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The 49ers can pay Jimmy Garoppolo nine figures now, or a year from now

Jimmy Garoppolo could get his huge contract extension in 2018 or 2019. But if he continues playing well, it’s happening.

San Francisco 49ers v Houston Texans Photo by Tim Warner/Getty Images

The San Francisco 49ers have a decision to make this offseason with regard to pending free agent quarterback Jimmy Garoppolo. He has played extremely well in his first three starts, and both general manager John Lynch and head coach Kyle Shanahan have been effusive in their praise. I imagine Garoppolo’s agent, Don Yee, has taken plenty of notes.

The 49ers have said they are not negotiating a Garoppolo contract extension yet. John Lynch said there is regular communication with Yee, but they are waiting until after the season to open up formal negotiations.

There is always a little concern that this will get screwed up, and the 49ers will be without a quarterback. And yet, at the moment, I’m actually not at all concerned about this situation. Whether the 49ers sign Garoppolo to a huge extension or franchise him this offseason, I believe everything will turn out fine if Garoppolo keeps performing the way he has. I realize he will have some bad games, but generally speaking, if we see what we’ve seen thus far, this should all work out fine.

I think that because unlike most contract issues, this is entirely in a vacuum separate from the rest of the roster. The 49ers could have upwards of $116 million in cap space this offseason. If they want to get the nine-figure extension done this offseason, they’ve got more than enough space. And what they pay Garoppolo will have virtually no bearing on any other contract talks. The entire NFL world knows the quarterback market is at a whole different level than every other position. You can pay Jimmy Garoppolo, $25 million or $26 million, or really whatever per year, and I don’t think it will have a significant impact on other negotiations.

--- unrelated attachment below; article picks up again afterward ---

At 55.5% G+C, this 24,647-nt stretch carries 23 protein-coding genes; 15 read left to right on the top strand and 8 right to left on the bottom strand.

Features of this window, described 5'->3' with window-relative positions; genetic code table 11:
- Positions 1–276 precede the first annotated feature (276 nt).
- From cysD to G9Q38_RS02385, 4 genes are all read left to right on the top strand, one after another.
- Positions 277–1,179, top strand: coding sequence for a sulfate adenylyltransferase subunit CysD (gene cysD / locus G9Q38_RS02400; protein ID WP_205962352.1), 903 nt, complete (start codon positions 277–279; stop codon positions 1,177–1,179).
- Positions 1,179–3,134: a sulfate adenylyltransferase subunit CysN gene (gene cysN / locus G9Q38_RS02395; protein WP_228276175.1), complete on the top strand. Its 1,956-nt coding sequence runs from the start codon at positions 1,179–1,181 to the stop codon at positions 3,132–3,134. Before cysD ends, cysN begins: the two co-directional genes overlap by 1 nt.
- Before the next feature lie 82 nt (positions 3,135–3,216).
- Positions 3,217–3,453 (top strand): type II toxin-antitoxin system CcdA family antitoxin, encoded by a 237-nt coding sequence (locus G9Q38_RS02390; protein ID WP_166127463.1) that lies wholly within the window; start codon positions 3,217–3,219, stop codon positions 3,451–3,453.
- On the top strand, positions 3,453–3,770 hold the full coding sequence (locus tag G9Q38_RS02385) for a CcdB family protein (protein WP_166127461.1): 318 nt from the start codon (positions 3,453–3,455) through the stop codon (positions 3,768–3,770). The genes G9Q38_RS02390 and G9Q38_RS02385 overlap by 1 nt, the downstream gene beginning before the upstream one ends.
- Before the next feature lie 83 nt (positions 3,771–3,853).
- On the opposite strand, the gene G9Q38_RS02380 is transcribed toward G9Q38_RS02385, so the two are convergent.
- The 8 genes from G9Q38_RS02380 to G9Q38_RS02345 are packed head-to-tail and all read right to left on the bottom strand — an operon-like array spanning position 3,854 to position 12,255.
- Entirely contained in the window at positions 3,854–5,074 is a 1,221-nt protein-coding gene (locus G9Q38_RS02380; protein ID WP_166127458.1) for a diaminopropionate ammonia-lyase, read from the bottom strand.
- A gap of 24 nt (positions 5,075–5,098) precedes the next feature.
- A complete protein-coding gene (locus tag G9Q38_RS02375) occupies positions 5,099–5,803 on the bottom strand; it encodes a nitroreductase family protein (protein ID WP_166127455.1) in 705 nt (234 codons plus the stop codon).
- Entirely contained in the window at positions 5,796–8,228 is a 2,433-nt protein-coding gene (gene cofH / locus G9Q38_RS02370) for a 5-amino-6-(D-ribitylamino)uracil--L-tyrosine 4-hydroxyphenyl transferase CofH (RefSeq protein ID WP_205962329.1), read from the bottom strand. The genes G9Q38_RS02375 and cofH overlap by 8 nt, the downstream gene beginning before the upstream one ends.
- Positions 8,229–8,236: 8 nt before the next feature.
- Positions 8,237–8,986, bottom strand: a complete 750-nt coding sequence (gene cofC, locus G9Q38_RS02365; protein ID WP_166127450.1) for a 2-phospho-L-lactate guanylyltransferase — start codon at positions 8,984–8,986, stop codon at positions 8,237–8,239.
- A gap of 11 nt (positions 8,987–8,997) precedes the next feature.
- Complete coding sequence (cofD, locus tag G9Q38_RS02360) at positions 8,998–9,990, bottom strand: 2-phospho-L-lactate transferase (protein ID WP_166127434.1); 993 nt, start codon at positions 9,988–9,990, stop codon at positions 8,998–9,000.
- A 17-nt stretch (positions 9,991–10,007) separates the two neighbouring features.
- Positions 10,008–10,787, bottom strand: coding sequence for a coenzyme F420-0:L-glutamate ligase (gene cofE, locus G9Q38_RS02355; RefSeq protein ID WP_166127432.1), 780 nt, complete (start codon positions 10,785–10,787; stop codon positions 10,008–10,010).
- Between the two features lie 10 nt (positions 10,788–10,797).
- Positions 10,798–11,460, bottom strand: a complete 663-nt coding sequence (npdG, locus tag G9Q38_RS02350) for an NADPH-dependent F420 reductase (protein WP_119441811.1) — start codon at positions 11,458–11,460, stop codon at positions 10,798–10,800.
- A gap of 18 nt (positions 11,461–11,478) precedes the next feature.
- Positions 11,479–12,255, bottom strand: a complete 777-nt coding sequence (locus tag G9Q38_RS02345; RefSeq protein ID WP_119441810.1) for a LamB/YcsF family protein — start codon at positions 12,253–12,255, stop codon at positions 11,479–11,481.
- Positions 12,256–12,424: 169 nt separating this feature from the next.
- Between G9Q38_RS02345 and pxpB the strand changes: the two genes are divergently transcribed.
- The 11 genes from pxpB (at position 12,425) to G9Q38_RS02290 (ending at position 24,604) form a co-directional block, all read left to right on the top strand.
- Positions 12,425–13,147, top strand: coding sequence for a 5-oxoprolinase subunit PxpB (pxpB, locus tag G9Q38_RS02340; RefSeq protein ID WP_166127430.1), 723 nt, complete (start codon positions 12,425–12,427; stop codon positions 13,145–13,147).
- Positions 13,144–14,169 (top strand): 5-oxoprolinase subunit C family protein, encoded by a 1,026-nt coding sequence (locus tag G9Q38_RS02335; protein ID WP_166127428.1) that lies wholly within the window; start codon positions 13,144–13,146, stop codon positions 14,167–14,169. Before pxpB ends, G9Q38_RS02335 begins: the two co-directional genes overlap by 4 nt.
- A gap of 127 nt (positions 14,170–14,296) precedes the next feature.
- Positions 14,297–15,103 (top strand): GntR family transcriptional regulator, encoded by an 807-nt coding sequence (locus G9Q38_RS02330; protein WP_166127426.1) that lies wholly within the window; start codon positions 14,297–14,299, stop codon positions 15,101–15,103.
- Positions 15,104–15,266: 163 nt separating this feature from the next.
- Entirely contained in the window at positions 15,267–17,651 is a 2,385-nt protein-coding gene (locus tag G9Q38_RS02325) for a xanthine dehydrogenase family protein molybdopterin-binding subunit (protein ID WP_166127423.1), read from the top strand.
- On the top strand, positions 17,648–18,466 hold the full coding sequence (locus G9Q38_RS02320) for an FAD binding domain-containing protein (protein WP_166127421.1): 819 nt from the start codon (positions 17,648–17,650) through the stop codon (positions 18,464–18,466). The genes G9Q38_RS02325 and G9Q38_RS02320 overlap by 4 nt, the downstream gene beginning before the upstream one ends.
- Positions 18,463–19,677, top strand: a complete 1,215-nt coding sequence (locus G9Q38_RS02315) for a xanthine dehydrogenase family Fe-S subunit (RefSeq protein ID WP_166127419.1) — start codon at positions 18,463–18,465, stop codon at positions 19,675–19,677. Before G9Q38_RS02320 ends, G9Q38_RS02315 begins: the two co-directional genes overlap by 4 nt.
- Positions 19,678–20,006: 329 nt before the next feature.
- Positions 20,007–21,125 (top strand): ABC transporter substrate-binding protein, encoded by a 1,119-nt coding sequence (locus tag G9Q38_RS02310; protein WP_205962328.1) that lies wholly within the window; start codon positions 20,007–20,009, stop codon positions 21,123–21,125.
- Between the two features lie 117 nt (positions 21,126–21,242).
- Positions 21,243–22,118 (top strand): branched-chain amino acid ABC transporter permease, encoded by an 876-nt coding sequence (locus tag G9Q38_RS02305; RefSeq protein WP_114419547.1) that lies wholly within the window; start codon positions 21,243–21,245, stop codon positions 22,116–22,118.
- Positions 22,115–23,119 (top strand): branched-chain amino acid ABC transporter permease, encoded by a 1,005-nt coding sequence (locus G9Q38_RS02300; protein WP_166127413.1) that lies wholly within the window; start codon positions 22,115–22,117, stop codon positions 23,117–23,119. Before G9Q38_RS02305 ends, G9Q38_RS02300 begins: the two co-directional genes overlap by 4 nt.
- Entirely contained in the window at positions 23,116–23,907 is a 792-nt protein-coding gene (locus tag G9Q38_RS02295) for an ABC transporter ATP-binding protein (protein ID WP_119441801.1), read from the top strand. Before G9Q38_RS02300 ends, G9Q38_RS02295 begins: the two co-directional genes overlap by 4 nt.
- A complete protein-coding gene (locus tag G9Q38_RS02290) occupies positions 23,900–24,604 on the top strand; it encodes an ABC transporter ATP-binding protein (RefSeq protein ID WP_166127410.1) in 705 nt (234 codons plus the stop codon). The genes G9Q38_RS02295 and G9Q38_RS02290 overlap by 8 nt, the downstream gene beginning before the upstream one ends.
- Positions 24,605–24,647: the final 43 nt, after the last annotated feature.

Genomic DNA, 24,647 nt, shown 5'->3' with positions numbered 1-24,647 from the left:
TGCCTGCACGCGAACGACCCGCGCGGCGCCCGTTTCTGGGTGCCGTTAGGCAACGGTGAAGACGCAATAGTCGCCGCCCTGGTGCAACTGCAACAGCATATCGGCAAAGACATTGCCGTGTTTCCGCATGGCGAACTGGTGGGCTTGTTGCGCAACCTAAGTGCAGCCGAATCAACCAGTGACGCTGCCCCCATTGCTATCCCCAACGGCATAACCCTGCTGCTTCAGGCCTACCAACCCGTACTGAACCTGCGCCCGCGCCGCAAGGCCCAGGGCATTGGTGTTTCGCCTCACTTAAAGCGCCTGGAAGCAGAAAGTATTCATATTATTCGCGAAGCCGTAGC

That aside, there is always the question of sample size. John Lynch and Kyle Shanahan seem plenty happy with what Garoppolo has done thus far, but it is possible they are still seeing the sample size issue and are not comfortable giving him a monster guarantee. That’s a conservative approach that they have not really shown in this first year, but it would not be entirely out of line.

If the 49ers decided instead to franchise Garoppolo, he would get his $23 or $24 million, or whatever it ends up being, and the 49ers would get a year to see if he can build on 2017. If he does continue to progress, cap space shouldn’t be a problem in the 2019 offseason. Even if they are aggressive in free agency this coming spring, they likely will have plenty of cap space to roll over to be in position to remain aggressive. There are certainly no guarantees on what 2019 cap space will look like, but given where they currently stand, it’s hard to see them pissing it all away and being in a position where they cannot give Garoppolo the kind of deal he might earn while on the 2018 franchise tag.

This is all to say that whether it happens this offseason based on five 49ers starts, or whether it happens in the 2019 offseason, the 49ers are in a position to give Garoppolo just about whatever he wants. It certainly would not be a fully guaranteed contract, but if it reaches a point of $50 million or $60 million guaranteed (or more), the 49ers can afford it without feeling too much pain in the short term.

Their frugalness in cap space in recent years is finally set to pay off in a big way. If Garoppolo backslides next year, so be it, but if the 49ers franchise him and he plays well, you pay the man his money. There’s no need for pinching some pennies on a deal. If you think he is going to be the guy you can build a franchise around, and that very much seems to be the case, there is zero reason to play games with this.

If the 49ers think he is their guy, you pay him this offseason, and you pay big. Yes, you work in roster bonuses and the like to protect against injury, but for the most part, you pay up. If you are not totally sure, you franchise him, and if he continues playing well, you pay big in 2019. I don’t see using the franchise tag as some kind of game in this case, because if he builds on 2017 in a big way, there is no reason not to make him one of the highest paid quarterbacks in the league. It’s quite simple at this point.